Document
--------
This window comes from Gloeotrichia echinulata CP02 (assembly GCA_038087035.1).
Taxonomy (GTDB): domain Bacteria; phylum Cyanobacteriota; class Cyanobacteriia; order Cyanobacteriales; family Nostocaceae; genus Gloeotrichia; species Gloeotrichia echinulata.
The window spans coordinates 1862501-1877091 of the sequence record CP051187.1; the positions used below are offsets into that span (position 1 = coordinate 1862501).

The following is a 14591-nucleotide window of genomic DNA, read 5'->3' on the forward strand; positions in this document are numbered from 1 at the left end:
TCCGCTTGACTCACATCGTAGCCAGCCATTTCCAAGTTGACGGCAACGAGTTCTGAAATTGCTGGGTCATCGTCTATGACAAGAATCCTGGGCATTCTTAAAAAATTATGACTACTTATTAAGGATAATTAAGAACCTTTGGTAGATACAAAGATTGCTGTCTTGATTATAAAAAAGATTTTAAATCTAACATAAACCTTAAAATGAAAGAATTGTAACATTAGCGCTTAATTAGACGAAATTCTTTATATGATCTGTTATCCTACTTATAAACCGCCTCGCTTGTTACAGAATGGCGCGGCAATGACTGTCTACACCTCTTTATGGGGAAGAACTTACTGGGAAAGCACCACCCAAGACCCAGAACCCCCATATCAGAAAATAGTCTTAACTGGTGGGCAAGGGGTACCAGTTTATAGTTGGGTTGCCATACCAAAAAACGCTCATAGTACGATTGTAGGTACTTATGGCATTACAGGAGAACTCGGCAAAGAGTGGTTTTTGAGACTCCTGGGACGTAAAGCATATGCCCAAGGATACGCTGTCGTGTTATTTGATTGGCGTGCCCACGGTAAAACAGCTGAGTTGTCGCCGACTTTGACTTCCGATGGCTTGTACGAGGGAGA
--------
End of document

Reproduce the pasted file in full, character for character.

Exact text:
This window comes from Gloeotrichia echinulata CP02 (assembly GCA_038087035.1).
Taxonomy (GTDB): domain Bacteria; phylum Cyanobacteriota; class Cyanobacteriia; order Cyanobacteriales; family Nostocaceae; genus Gloeotrichia; species Gloeotrichia echinulata.
The window spans coordinates 1862501-1877091 of the sequence record CP051187.1; the positions used below are offsets into that span (position 1 = coordinate 1862501).

The following is a 14591-nucleotide window of genomic DNA, read 5'->3' on the forward strand; positions in this document are numbered from 1 at the left end:
TCCGCTTGACTCACATCGTAGCCAGCCATTTCCAAGTTGACGGCAACGAGTTCTGAAATTGCTGGGTCATCGTCTATGACAAGAATCCTGGGCATTCTTAAAAAATTATGACTACTTATTAAGGATAATTAAGAACCTTTGGTAGATACAAAGATTGCTGTCTTGATTATAAAAAAGATTTTAAATCTAACATAAACCTTAAAATGAAAGAATTGTAACATTAGCGCTTAATTAGACGAAATTCTTTATATGATCTGTTATCCTACTTATAAACCGCCTCGCTTGTTACAGAATGGCGCGGCAATGACTGTCTACACCTCTTTATGGGGAAGAACTTACTGGGAAAGCACCACCCAAGACCCAGAACCCCCATATCAGAAAATAGTCTTAACTGGTGGGCAAGGGGTACCAGTTTATAGTTGGGTTGCCATACCAAAAAACGCTCATAGTACGATTGTAGGTACTTATGGCATTACAGGAGAACTCGGCAAAGAGTGGTTTTTGAGACTCCTGGGACGTAAAGCATATGCCCAAGGATACGCTGTCGTGTTATTTGATTGGCGTGCCCACGGTAAAACAGCTGAGTTGTCGCCGACTTTGACTTCCGATGGCTTGTACGAGGGAGA